Thanks to many animal welfare associations, big fashion houses have stopped using fur. This is the case for Chanel, Ralph Lauren, Vivienne Westood and Versace. Brand names such as Macy’s or Farfetch have decided to stop selling fur items as well.
If this is a big step from the fashion industry, I can’t help but wonder why fur has been banned while leather is still being widely used. One can only hope that the development of vegan materials, as well as biodegredable materials, will change the fashion landscape for better and for good. Perhaps less people would buy fur or leather if there was more options available that lasts through time. In terms of ecology, unfortunatelly, it is still better to buy one leather coat that lasts twenty years than fifteen plastic coats that get losts in the ocean.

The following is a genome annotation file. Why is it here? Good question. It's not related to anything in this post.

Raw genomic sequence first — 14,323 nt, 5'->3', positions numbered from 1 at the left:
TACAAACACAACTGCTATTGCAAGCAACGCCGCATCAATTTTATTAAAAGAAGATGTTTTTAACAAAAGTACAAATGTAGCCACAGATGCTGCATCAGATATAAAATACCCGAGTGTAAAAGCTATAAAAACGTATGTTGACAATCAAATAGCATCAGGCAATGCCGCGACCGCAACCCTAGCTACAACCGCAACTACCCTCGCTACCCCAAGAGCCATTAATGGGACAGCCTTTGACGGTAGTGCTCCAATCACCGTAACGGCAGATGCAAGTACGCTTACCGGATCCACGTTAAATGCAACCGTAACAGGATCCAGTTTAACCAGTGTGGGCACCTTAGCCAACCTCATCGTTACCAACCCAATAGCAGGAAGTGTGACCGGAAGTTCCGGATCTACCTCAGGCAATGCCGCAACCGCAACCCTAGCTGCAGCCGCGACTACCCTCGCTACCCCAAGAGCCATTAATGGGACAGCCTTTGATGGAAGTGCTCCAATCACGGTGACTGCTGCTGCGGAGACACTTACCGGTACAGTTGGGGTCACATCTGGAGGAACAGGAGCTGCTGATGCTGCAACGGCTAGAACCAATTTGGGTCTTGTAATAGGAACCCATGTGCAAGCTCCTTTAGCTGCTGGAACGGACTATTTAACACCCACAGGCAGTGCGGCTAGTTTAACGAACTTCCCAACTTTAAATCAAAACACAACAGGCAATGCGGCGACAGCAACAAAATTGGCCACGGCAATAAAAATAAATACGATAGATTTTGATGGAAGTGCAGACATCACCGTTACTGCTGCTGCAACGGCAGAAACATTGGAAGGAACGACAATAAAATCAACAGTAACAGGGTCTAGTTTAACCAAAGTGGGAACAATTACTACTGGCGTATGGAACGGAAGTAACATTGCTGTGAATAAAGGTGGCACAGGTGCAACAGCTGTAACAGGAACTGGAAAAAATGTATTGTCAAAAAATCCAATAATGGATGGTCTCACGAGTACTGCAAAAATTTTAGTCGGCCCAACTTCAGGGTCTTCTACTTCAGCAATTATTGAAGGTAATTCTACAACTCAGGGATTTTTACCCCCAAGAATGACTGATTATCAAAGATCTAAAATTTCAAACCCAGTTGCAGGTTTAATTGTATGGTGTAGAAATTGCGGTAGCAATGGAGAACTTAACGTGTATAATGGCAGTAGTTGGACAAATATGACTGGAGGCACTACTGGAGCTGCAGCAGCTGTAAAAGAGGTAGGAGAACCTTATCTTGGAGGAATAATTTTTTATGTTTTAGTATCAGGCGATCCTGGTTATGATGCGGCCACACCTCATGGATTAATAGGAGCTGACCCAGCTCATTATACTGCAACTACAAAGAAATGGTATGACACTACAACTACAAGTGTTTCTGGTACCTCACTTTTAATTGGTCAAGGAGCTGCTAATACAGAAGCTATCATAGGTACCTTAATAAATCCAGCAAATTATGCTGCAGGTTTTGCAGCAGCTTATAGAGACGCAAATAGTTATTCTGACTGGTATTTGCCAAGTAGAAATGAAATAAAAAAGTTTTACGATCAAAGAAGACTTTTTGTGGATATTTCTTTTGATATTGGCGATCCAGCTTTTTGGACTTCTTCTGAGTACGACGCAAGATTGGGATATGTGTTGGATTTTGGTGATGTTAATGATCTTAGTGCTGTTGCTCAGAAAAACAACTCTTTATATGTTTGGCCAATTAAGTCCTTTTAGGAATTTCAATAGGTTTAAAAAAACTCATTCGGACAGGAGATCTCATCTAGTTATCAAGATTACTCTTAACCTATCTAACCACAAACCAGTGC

The future of fur
If this terrible affair has a positive angle, it is the scrutiny brought upon the fur industry. Fur has become an object of conflict between those who believe it should be abolished and those who believe it is a non-issue. The hardest question to answer is whether or not it is okay to breed animals for their fur. If some can argue that breeding for meat is useful, what about fur?
Every year, scandals in different countries arose because of animal slaughter, due to lack of hygienes in breeding farms and animal contagion. If ending breeding might not be the solution, the industry needs to create a solution to the problem. Less animals per farm? Better life conditions for the animals? Researchers have proven that if big cages for minks are not essential, they are happier when paired with other minks, resulting in a better fur quality. If it sounds logical that breeders should have an interest in protecting their animals, keeping them healthy, therefore protecting their income, it is not always economically sound to breed less animals per farm.